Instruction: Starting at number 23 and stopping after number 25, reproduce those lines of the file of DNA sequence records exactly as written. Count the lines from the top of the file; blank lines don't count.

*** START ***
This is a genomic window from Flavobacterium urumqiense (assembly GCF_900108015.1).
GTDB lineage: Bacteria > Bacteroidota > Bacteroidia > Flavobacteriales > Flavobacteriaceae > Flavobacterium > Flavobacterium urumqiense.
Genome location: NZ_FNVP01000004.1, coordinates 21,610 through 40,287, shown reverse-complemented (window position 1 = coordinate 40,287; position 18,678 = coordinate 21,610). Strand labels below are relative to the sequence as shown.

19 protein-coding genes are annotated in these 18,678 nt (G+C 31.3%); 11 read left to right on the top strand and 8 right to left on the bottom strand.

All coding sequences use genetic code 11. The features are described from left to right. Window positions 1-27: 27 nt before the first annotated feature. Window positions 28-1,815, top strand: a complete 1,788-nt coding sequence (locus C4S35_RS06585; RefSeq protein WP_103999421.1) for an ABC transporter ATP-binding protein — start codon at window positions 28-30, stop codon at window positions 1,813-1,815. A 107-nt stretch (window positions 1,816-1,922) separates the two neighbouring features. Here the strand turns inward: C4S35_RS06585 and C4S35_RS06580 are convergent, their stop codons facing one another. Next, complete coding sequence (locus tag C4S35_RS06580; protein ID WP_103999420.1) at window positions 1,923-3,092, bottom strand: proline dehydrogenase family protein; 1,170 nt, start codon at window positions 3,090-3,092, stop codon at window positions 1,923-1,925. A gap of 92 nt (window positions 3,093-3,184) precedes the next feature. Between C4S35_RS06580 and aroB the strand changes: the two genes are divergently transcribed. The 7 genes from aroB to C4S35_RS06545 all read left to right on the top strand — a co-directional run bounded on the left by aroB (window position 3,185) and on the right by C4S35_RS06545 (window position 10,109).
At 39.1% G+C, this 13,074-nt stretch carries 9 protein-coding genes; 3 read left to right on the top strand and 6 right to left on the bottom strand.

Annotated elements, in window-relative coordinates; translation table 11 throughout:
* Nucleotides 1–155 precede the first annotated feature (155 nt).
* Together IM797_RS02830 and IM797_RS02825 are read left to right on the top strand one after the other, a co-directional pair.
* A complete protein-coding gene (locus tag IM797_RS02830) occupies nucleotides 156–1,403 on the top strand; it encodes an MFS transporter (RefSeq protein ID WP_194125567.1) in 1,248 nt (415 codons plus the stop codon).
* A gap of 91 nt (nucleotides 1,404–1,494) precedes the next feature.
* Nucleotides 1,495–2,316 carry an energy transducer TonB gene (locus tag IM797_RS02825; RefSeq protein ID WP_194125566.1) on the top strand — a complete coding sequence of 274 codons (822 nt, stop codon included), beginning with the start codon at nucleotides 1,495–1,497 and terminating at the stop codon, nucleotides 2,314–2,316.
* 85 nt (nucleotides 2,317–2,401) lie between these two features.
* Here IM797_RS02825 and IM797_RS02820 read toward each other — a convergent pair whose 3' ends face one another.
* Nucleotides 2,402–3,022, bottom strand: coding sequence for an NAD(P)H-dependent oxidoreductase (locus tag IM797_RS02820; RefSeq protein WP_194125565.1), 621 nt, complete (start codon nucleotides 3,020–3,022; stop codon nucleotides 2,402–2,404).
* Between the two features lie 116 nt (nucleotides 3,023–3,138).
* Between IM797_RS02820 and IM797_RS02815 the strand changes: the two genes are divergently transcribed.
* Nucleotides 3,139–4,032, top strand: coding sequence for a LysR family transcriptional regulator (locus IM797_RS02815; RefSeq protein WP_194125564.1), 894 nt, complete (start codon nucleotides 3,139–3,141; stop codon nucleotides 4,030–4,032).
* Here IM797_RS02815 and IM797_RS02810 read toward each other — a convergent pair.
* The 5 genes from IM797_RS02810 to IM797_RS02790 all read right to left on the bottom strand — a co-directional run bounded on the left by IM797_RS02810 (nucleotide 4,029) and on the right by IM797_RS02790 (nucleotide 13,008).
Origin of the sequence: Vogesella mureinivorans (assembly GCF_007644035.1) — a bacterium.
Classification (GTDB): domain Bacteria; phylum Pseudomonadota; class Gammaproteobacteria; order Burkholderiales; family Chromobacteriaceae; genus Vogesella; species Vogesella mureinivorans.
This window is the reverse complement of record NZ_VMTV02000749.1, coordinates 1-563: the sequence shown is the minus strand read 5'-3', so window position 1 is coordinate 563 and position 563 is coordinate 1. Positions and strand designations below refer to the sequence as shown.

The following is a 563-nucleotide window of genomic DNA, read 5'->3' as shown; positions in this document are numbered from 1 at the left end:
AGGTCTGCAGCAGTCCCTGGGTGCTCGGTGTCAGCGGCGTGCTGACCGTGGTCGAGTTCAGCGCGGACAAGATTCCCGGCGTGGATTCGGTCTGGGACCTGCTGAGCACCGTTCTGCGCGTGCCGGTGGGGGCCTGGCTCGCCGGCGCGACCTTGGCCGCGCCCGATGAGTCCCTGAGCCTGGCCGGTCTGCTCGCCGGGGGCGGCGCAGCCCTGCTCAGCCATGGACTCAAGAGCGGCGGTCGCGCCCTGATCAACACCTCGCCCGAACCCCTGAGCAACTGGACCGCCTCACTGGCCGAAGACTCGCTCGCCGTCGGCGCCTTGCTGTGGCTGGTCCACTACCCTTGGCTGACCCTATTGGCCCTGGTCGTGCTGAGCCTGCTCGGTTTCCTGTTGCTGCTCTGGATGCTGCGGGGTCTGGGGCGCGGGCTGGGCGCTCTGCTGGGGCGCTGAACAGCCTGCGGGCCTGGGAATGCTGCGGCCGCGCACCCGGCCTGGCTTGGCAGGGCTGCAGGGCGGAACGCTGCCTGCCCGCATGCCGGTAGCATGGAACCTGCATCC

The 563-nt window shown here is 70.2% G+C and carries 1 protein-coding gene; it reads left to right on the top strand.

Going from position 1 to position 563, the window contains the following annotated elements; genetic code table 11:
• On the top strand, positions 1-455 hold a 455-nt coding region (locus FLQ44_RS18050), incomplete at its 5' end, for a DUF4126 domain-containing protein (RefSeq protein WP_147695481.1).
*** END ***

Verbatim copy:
This window is the reverse complement of record NZ_VMTV02000749.1, coordinates 1-563: the sequence shown is the minus strand read 5'-3', so window position 1 is coordinate 563 and position 563 is coordinate 1. Positions and strand designations below refer to the sequence as shown.

The following is a 563-nucleotide window of genomic DNA, read 5'->3' as shown; positions in this document are numbered from 1 at the left end:
AGGTCTGCAGCAGTCCCTGGGTGCTCGGTGTCAGCGGCGTGCTGACCGTGGTCGAGTTCAGCGCGGACAAGATTCCCGGCGTGGATTCGGTCTGGGACCTGCTGAGCACCGTTCTGCGCGTGCCGGTGGGGGCCTGGCTCGCCGGCGCGACCTTGGCCGCGCCCGATGAGTCCCTGAGCCTGGCCGGTCTGCTCGCCGGGGGCGGCGCAGCCCTGCTCAGCCATGGACTCAAGAGCGGCGGTCGCGCCCTGATCAACACCTCGCCCGAACCCCTGAGCAACTGGACCGCCTCACTGGCCGAAGACTCGCTCGCCGTCGGCGCCTTGCTGTGGCTGGTCCACTACCCTTGGCTGACCCTATTGGCCCTGGTCGTGCTGAGCCTGCTCGGTTTCCTGTTGCTGCTCTGGATGCTGCGGGGTCTGGGGCGCGGGCTGGGCGCTCTGCTGGGGCGCTGAACAGCCTGCGGGCCTGGGAATGCTGCGGCCGCGCACCCGGCCTGGCTTGGCAGGGCTGCAGGGCGGAACGCTGCCTGCCCGCATGCCGGTAGCATGGAACCTGCATCC